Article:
Of Spelt from Sibyl's leaves, H tells us that it should be read '....loud, leisurely, poetical......with long rests, long dwells on the rhyme and other marked syllables.....it should be almost sung: it is most carefully timed in tempo rubato' . (Abbott 1994 P246).

 

Hopkins's Adoption and Adaptation of Musical Notation

Tempo rubato is important in H's verse. The prosodic markings play with time: a change of tempo to 'spring' the rhythm; a 'staccato' or 'rallentando' to heighten the emotions, which is what lay at the very heart of artistic aspiration at this time; an inversion to produce counterpoint; the particular placement of a stress for syncopation or for 'fetching out' the words. H distinguishes, as in musical composition, between symbols of force and symbols of time.

Refer to powerpoint display

(Powerp't 2) The signs that H took directly from music include (and he tells us how they should be applied):

(Powerpoint 3) The fermata, which he used as in music - to hold or pause.

(Powerpoint 4) The slur indicating that notes are to be played legato - that is, 'bound' together, smoothly and, in vocal music, two or more notes sung to one word.....for H, in the same way, a slur over two syllables binds them into one; over three or more syllables, gives them the time of one half foot.

(Powerpoint 5) The accent is a sign used in music for attack. H made that use of it in exactly the same way.

(Powerpoint 6) The marcato is an articulation of force in music meaning more attack. H calls this a circumflex and uses it for stress;

(Powerpoint 7) The dot or point placed under or over a note for a staccato shortens it, as a way of stressing a note. H used acute and grave accents for stress and even double accents for great stress - in fact, although he started out with distinctions between these different signs, he is far from rigorous with them and they are confusing.

(Powerpoint 8) The Turn. H calls this a quiver or circumflexion, 'a sort of turn or shake'. It makes one syllable nearly two, mostly used with diphthongs and liquids. (Powerpoint 9) The tuplet in music denotes rhythmic groupings of notes that are NOT metric groupings - so, for example, quintuplet. H places this above two words to show a grouping of equal stress - he considers this a sort of spondee - the first of which should be only slightly more heavily stressed.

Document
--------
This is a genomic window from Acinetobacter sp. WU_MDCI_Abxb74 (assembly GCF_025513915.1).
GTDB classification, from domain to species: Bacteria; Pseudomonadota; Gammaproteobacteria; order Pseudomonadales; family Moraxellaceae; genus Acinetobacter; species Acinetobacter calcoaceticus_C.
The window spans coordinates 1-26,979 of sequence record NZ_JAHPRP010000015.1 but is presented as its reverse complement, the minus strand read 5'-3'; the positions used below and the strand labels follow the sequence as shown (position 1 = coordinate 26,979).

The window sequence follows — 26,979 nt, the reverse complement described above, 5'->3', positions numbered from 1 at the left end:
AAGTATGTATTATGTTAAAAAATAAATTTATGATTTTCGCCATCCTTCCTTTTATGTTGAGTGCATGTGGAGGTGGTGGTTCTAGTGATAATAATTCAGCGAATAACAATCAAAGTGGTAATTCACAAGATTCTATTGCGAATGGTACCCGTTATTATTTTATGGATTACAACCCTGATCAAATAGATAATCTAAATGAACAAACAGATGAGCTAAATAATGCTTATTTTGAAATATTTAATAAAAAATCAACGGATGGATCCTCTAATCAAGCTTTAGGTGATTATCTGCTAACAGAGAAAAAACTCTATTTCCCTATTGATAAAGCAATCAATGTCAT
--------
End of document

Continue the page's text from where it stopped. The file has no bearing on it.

H then goes further with these ideas, employing a range of signs of his own devising.

Whilst writing this paper in the UK, I heard a Radio programme celebrating the Schumanns - Robert and Clara. It included a discussion of tempo rubato in one of the pieces. It is the ever-changing dynamic of musical interpretation or the speaking of a poem.

Bibliography

Abbott, C. C, 1935, The correspondence of GMH, OUP

????? 1970, The letters of G M H, OUP

Burgess, A, 1982, This man and music, Nothing is as beautiful as Sprung,

Hutchinson ????

Gardner, W H, 1944, G M H: a study of poetic idiosyncracy in relation to poetic . tradition

Gerou, T & Lusk, L, Essential dictionary of musical notation,

Greenish, Arthur J, 1953, The student's dictionary of musical terms, Stainer & Bell

House, H, (ed), 1959, G M Hopkins, Rhythm and other structural parts of rhetoric - . verse, in The journals and papers of GMH, OUP

House, H, (ed) 1959, Stevens, J, G M H as musician in The journals and papers of G . MH, OUP

McLeery, D, 2007, (Discover) Music of the Romantic era, Naxos

Philip, R, 1992, Early recordings and musical style, CUP

Pick, J, 1944, A Hopkins Reader, OUP

Pick, J, 1953, A Hopkins Reader, P123

Sadie, S, 1980, Dictionary of music and musicians, Macmillan,

Skarda, P, L, 1973,: 'The music of his mind': G M H as literary critic and theorist, . Ph.D thesis, University of Texas at Austin

Stephenson, E, 1987, What sprung rhythm really is , The International Hopkins Ass . . Monograph Series No 4

Stainer, J, 1912, A dictionary of musical terms

Waterhouse, J F, G M H and music, from Music & Letters Vol xviii, No 3 July 1937

Wilson, C, R, 'Romantic musical Agogics as an element in Gerard Manley Hopkins' . prosody', Second Biennial Conference on Music in 19th-century Britain, . Durham University (July 1999).

Links to 2010 Hopkins Lectures

Wisdon of Cardinal Newman || The Wreck of the Deutchland || Epiphanies and Ecstasy in Hopkins Poetry || African Writers and Influence of Hopkins || Hopkins Musical Notation || Translating Pied Beauty into Finnish || Language